University of Virginia
Dense Linear Algebra, Data Mining
K-means is a clustering algorithm used extensively in data-mining and elsewhere, important primarily for its simplicity. Many data-mining algorithms show a high degree of data parallelism. In k-means, a data object is comprised of several values, called features. By dividing a cluster of data objects into K sub-clusters, k-means represents all the data objects by the mean values or centroids of their respective sub-clusters. The initial cluster center for each sub-cluster is randomly chosen or derived from some heuristic. In each iteration, the algorithm associates each data object with its nearest center, based on some chosen distance metric. The new centroids are calculated by taking the mean of all the data objects within each sub-cluster respectively. The algorithm iterates until no data objects move from one sub-cluster to another.
The input used for the test is a text file of features and attributes. Each line is a new feature containing its attributes.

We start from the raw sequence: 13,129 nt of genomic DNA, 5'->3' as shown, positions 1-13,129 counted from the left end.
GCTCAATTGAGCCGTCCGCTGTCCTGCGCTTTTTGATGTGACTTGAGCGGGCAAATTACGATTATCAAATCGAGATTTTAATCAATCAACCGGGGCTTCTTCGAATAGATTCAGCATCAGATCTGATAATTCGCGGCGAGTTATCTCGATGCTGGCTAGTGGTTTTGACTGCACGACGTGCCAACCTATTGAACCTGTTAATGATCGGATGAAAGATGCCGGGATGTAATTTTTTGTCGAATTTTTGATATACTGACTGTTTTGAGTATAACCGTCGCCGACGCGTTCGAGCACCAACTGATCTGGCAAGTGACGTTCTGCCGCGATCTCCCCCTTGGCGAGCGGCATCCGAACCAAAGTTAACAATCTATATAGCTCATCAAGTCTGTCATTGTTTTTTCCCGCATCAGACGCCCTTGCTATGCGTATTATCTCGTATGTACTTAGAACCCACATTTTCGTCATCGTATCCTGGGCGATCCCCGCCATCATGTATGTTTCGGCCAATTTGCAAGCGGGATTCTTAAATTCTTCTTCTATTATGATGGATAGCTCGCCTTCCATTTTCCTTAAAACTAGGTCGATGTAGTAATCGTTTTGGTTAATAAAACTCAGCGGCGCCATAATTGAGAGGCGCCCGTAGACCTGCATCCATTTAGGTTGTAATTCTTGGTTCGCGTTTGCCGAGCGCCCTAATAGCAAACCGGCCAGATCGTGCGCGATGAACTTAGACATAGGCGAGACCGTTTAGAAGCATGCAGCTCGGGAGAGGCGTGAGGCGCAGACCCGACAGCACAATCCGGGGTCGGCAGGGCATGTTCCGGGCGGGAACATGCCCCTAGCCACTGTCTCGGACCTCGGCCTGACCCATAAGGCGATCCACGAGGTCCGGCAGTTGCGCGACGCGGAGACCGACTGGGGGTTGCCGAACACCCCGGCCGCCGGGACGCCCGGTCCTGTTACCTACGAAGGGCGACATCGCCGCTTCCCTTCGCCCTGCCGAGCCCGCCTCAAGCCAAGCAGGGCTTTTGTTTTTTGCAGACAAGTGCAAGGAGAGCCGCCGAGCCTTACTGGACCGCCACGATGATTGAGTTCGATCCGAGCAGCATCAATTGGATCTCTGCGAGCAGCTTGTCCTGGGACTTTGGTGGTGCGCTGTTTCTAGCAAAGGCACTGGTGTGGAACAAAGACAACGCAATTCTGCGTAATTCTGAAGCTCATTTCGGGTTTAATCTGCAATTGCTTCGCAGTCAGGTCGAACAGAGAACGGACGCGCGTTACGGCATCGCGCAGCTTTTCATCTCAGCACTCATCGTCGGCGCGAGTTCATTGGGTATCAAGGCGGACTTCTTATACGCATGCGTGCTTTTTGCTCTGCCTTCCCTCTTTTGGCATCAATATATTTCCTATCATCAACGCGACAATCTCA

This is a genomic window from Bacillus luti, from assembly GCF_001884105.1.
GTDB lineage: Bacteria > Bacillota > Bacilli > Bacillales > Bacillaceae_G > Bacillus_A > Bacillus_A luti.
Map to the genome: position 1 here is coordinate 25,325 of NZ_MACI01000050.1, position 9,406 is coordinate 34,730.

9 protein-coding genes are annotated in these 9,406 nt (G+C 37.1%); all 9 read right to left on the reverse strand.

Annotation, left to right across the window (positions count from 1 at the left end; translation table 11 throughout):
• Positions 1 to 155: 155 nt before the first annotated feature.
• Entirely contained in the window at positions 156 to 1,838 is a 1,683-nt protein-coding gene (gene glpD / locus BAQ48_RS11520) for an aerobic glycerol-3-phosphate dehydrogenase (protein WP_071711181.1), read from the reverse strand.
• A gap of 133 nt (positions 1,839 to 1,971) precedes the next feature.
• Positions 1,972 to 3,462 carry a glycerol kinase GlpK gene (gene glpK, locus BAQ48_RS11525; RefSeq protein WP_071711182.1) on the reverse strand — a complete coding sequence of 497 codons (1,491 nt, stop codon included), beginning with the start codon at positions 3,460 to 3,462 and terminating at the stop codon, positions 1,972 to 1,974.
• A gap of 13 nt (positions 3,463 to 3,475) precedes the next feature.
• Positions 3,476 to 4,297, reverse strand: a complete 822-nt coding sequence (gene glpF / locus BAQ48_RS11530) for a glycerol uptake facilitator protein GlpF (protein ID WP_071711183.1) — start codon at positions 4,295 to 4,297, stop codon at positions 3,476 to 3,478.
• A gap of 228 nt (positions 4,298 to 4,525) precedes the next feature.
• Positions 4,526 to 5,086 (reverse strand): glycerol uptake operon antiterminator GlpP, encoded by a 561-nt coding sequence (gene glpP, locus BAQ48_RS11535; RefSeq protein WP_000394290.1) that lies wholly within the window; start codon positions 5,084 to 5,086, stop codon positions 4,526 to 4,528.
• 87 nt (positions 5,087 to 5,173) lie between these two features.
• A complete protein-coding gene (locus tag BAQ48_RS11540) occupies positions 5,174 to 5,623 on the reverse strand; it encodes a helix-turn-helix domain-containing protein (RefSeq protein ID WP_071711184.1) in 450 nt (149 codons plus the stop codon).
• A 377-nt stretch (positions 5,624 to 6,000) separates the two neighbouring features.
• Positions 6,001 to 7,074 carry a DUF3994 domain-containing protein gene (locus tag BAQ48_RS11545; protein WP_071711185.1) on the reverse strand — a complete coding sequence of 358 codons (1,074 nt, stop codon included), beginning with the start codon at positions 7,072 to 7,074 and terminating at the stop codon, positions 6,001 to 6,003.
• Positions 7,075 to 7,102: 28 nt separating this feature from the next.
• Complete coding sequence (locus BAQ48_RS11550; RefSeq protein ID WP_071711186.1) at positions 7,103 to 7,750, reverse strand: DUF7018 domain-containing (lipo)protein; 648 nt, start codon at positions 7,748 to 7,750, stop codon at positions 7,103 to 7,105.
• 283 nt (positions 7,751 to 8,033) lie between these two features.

The program reports the cluster center coordiantes.
The output file kmeans.out contains detailed timing information about the run. It also shows which device was selected along with what devices where available to OpenCL. Status updates of the run are also included.
 S. Che, M. Boyer, J. Meng, D. Tarjan, J. W. Sheaffer, S.-H. Lee, and K. Skadron. Rodinia: A Benchmark Suite for Heterogeneous Computing. In Proceedings of the IEEE International Symposium on Workload Characterization (IISWC), pp. 44-54, Oct. 2009.
 S. Che, J. W. Sheaffer, M. Boyer, L. G. Szafaryn, L. Wang, and K. Skadron. A Characterization of the Rodinia Benchmark Suite with Comparison to Contemporary CMP Workloads. In Proceedings of the IEEE International Symposium on Workload Characterization, Dec. 2010.